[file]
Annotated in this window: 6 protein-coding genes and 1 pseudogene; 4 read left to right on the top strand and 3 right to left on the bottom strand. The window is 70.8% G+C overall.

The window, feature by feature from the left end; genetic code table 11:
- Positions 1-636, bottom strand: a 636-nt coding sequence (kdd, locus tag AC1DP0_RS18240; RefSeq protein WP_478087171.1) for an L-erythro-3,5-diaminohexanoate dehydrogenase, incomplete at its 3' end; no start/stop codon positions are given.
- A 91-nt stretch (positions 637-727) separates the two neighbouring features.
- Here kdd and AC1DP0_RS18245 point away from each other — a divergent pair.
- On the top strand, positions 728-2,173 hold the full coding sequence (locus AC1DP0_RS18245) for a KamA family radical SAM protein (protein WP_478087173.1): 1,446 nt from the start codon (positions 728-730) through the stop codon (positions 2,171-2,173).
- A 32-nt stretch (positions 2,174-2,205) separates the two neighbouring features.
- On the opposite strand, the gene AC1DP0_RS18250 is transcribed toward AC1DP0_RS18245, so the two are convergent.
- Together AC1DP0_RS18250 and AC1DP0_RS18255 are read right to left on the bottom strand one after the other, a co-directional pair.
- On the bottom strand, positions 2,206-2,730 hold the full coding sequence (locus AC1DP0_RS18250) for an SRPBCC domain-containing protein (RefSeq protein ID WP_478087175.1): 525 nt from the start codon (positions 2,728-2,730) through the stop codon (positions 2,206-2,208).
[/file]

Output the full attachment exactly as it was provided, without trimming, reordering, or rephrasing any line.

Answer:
Annotated in this window: 6 protein-coding genes and 1 pseudogene; 4 read left to right on the top strand and 3 right to left on the bottom strand. The window is 70.8% G+C overall.

The window, feature by feature from the left end; genetic code table 11:
- Positions 1-636, bottom strand: a 636-nt coding sequence (kdd, locus tag AC1DP0_RS18240; RefSeq protein WP_478087171.1) for an L-erythro-3,5-diaminohexanoate dehydrogenase, incomplete at its 3' end; no start/stop codon positions are given.
- A 91-nt stretch (positions 637-727) separates the two neighbouring features.
- Here kdd and AC1DP0_RS18245 point away from each other — a divergent pair.
- On the top strand, positions 728-2,173 hold the full coding sequence (locus AC1DP0_RS18245) for a KamA family radical SAM protein (protein WP_478087173.1): 1,446 nt from the start codon (positions 728-730) through the stop codon (positions 2,171-2,173).
- A 32-nt stretch (positions 2,174-2,205) separates the two neighbouring features.
- On the opposite strand, the gene AC1DP0_RS18250 is transcribed toward AC1DP0_RS18245, so the two are convergent.
- Together AC1DP0_RS18250 and AC1DP0_RS18255 are read right to left on the bottom strand one after the other, a co-directional pair.
- On the bottom strand, positions 2,206-2,730 hold the full coding sequence (locus AC1DP0_RS18250) for an SRPBCC domain-containing protein (RefSeq protein ID WP_478087175.1): 525 nt from the start codon (positions 2,728-2,730) through the stop codon (positions 2,206-2,208).